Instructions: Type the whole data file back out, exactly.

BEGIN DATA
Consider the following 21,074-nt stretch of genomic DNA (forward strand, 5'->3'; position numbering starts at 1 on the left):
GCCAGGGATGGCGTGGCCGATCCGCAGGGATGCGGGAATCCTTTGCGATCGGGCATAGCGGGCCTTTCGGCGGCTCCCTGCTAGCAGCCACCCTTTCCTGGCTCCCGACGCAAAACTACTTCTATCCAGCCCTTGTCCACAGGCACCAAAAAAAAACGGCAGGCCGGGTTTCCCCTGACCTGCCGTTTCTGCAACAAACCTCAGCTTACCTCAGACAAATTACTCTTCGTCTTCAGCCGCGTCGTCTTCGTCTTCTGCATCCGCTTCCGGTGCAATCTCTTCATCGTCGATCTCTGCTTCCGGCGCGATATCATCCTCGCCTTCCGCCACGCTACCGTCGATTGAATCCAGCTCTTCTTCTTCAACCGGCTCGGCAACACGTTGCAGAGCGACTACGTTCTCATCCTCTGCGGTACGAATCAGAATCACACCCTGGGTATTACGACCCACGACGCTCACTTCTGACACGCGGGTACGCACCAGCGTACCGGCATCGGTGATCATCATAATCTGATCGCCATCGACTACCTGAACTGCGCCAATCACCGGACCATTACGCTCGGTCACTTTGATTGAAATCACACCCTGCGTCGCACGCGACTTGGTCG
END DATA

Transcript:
Consider the following 21,074-nt stretch of genomic DNA (forward strand, 5'->3'; position numbering starts at 1 on the left):
GCCAGGGATGGCGTGGCCGATCCGCAGGGATGCGGGAATCCTTTGCGATCGGGCATAGCGGGCCTTTCGGCGGCTCCCTGCTAGCAGCCACCCTTTCCTGGCTCCCGACGCAAAACTACTTCTATCCAGCCCTTGTCCACAGGCACCAAAAAAAAACGGCAGGCCGGGTTTCCCCTGACCTGCCGTTTCTGCAACAAACCTCAGCTTACCTCAGACAAATTACTCTTCGTCTTCAGCCGCGTCGTCTTCGTCTTCTGCATCCGCTTCCGGTGCAATCTCTTCATCGTCGATCTCTGCTTCCGGCGCGATATCATCCTCGCCTTCCGCCACGCTACCGTCGATTGAATCCAGCTCTTCTTCTTCAACCGGCTCGGCAACACGTTGCAGAGCGACTACGTTCTCATCCTCTGCGGTACGAATCAGAATCACACCCTGGGTATTACGACCCACGACGCTCACTTCTGACACGCGGGTACGCACCAGCGTACCGGCATCGGTGATCATCATAATCTGATCGCCATCGACTACCTGAACTGCGCCAATCACCGGACCATTACGCTCGGTCACTTTGATTGAAATCACACCCTGCGTCGCACGCGACTTGGTCG